quietus

noun
qui·​etus | \ kwī-ˈē-təs How to pronounce quietus (audio) , -ˈā- How to pronounce quietus (audio) \

Definition of quietus

1 : final settlement (as of a debt)
2 : removal from activity especially : death
3 : something that quiets or represses put the quietus on their celebration

Did you know?

In the early 1500s, English speakers adopted the Medieval Latin phrase quietus est (literally "he is quit") as the name for the writ of discharge exempting a baron or knight from payment of a knight's fee to the king. The expression was later shortened to "quietus" and applied to the termination of any debt. William Shakespeare was the first to use "quietus" as a metaphor for the termination of life: "For who would bear the whips and scorns of time, … When he himself might his quietus make / With a bare bodkin?" (Hamlet). The third meaning, which is more influenced by "quiet" than "quit," appeared in the 19th century. It often occurs in the phrase "put the quietus on" (as in, "The bad news put the quietus on their celebration").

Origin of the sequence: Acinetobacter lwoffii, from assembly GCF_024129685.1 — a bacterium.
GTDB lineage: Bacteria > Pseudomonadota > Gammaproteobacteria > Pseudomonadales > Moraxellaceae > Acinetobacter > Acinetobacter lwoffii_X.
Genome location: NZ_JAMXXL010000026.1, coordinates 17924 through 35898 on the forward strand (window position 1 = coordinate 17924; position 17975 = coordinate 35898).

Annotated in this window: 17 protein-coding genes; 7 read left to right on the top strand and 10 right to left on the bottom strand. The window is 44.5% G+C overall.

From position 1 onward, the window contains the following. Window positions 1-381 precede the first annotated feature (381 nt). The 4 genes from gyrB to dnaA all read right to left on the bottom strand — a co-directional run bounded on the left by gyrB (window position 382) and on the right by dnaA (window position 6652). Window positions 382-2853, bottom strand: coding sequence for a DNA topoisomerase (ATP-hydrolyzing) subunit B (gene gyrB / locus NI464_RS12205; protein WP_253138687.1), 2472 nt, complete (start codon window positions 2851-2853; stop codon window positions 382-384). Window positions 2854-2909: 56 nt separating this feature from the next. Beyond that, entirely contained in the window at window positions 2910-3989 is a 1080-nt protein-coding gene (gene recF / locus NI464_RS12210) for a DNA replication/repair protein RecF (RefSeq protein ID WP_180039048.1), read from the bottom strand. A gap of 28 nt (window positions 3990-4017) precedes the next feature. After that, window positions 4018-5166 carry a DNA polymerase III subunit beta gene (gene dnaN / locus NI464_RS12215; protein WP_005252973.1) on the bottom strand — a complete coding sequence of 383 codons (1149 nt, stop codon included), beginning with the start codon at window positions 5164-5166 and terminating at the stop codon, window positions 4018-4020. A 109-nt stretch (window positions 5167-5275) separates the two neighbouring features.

Examples of quietus in a Sentence

was granted a quietus on the remainder of the debt in the old man's will her unshakable belief in a blissful afterlife allowed her to meet her quietus without the slightest tinge of fear or regret
Recent Examples on the Web On the supply side, climate experts give him credit for suspending drilling in the Arctic National Wildlife Refuge and for giving the final quietus to Keystone. Bill Mckibben, The New Yorker, 9 June 2021 If Berryman is playing Cassandra to himself, crying out the details of his own quietus, how did the cry begin? Anthony Lane, The New Yorker, 12 Oct. 2020

These example sentences are selected automatically from various online news sources to reflect current usage of the word 'quietus.' Views expressed in the examples do not represent the opinion of Merriam-Webster or its editors. Send us feedback.

First Known Use of quietus

1540, in the meaning defined at sense 1

History and Etymology for quietus

Middle English quietus est, borrowed from Medieval Latin, "he is quit," formula of discharge from obligation

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The first known use of quietus was in 1540

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Cite this Entry

“Quietus.” Merriam-Webster.com Dictionary, Merriam-Webster, https://www.merriam-webster.com/dictionary/quietus. Accessed 28 May. 2022.

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